As information becomes rapidly available, how can civil society make sense of it all? More importantly, how can civil society use the information to gain power and begin to hold those in positions of authority accountable?
This was the focus of a workshop run by the Open Democracy Advice Centre (ODAC) and Media Monitoring Africa (MMA) during the Highway Africa conference, held in Grahamstown recently. Highway Africa is an amazing event, which - while focusing on vital themes such as media freedom and Information and Communication technologies - has become the largest annual gathering of African journalists in the world.
Various technology tools have been built to not only enhance access to information but to also make it easier for users to interpret that information. During the workshop, two tools were showcased – WaziMap and Agenda Setter. The goal was not just to introduce new tools, but to showcase how technology and accountability fit together, and the active role civil society can play in ensuring a positive relationship between the two. So, what are they?:“Wazimap, from the Xhosa word ulwazi for knowledge, is a joint project by Media Monitoring Africa and Code for South Africa that provides easy access to South African census and elections data.”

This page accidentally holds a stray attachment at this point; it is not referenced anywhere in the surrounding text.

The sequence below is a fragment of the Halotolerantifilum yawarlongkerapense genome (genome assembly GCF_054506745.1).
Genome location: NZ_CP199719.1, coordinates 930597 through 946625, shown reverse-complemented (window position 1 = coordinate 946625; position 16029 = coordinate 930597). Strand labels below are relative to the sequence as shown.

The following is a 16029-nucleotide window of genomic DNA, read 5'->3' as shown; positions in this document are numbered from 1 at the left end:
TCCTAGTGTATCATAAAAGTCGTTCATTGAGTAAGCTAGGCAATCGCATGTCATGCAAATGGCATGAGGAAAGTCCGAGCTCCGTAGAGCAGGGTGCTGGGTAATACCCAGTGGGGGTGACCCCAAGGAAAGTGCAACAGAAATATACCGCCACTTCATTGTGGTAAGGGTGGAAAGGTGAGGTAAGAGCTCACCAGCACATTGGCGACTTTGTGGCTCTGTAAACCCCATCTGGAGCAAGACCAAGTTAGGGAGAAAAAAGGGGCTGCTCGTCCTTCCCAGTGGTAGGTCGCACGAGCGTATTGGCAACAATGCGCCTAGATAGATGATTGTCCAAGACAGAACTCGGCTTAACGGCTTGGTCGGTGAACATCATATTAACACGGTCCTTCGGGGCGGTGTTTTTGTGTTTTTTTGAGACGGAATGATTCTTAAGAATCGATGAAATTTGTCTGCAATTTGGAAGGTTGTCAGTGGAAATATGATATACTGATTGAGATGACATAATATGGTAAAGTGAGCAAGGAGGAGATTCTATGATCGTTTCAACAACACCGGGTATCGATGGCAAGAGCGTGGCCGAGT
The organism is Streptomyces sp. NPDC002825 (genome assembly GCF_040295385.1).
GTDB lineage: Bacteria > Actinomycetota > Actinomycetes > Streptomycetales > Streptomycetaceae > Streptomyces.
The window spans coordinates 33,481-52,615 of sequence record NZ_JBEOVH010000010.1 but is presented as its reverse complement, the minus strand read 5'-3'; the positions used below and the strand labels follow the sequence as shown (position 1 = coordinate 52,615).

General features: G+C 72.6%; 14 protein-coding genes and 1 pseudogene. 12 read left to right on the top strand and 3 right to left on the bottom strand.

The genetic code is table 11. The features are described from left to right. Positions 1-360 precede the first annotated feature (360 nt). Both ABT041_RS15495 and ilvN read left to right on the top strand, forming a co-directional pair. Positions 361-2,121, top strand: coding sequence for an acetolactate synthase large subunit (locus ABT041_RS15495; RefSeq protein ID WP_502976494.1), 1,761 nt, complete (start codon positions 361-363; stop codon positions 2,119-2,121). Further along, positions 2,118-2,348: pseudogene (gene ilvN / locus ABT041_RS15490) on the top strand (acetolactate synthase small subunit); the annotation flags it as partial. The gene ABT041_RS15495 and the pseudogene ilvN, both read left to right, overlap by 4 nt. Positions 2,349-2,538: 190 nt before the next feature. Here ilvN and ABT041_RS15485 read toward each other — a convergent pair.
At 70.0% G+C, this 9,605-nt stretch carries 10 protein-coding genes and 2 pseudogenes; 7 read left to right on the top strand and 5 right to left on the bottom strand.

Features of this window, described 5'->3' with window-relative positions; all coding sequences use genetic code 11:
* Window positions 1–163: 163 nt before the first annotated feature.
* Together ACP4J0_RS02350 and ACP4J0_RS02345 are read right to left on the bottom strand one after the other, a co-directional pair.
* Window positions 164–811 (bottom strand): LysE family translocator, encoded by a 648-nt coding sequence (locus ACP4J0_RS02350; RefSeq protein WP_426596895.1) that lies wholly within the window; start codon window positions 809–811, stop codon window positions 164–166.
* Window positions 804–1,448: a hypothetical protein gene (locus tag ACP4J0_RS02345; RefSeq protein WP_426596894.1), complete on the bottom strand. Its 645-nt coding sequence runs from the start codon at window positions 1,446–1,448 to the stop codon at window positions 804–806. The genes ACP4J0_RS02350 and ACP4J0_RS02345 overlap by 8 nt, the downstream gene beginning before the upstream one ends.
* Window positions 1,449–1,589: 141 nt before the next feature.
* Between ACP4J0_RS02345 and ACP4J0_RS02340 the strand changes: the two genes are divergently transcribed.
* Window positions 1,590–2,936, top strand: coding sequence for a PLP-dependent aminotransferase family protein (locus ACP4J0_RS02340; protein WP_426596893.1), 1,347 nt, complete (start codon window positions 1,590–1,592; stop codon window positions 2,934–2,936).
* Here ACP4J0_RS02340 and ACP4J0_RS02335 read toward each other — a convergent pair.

Agenda Setter is part of an “open source, easy-to-use toolkit of analytical software for African journalism observatories to keep media institutions honest, help improve media professionalism and promote quality journalism.” It helps users to track what journalists and politicians are tweeting about and compare gauge who between the two is setting the news agenda.
Attended by journalists and activists, the interactive workshop was divided into two segments – discussion and practical, with the former focusing on ATI and Open Data trends across Africa. The latter part was devoted to practicals - and practical skills learning kept the participants excited and invested:
This workshop is part of a broad series of activities ODAC will be undertaking over the next few months to contextualise the role of open data for accountability in the age of the Open Government Partnership. We will be completing this work with the assistance of Making All Voices Count and a variety of civil society partners.
Wellington Radu (MMA) and Levi Kabwato (ODAC) ran the workshop.
To track this specific workshop discussion, please see: #MMAODAC